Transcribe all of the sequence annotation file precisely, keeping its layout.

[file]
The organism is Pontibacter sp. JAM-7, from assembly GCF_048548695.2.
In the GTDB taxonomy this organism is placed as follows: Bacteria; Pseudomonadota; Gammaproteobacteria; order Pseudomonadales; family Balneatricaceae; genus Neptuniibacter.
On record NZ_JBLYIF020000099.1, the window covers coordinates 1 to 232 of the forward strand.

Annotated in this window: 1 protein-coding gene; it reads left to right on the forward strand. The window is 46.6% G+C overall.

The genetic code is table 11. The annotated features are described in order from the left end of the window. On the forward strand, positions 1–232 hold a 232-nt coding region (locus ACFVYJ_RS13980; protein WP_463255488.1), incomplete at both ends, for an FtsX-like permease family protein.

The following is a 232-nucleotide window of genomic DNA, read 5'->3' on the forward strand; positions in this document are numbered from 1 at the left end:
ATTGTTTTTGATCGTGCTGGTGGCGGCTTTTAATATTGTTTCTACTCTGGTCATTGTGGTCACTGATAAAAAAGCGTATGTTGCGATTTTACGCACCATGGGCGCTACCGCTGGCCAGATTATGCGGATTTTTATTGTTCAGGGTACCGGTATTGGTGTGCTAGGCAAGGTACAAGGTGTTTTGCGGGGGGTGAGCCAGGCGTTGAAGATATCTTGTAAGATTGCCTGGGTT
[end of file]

The organism is Pontibacter sp. JAM-7, from assembly GCF_048548695.2.
In the GTDB taxonomy this organism is placed as follows: Bacteria; Pseudomonadota; Gammaproteobacteria; order Pseudomonadales; family Balneatricaceae; genus Neptuniibacter.
On record NZ_JBLYIF020000099.1, the window covers coordinates 1 to 232 of the forward strand.

Annotated in this window: 1 protein-coding gene; it reads left to right on the forward strand. The window is 46.6% G+C overall.

The genetic code is table 11. The annotated features are described in order from the left end of the window. On the forward strand, positions 1–232 hold a 232-nt coding region (locus ACFVYJ_RS13980; protein WP_463255488.1), incomplete at both ends, for an FtsX-like permease family protein.

The following is a 232-nucleotide window of genomic DNA, read 5'->3' on the forward strand; positions in this document are numbered from 1 at the left end:
ATTGTTTTTGATCGTGCTGGTGGCGGCTTTTAATATTGTTTCTACTCTGGTCATTGTGGTCACTGATAAAAAAGCGTATGTTGCGATTTTACGCACCATGGGCGCTACCGCTGGCCAGATTATGCGGATTTTTATTGTTCAGGGTACCGGTATTGGTGTGCTAGGCAAGGTACAAGGTGTTTTGCGGGGGGTGAGCCAGGCGTTGAAGATATCTTGTAAGATTGCCTGGGTT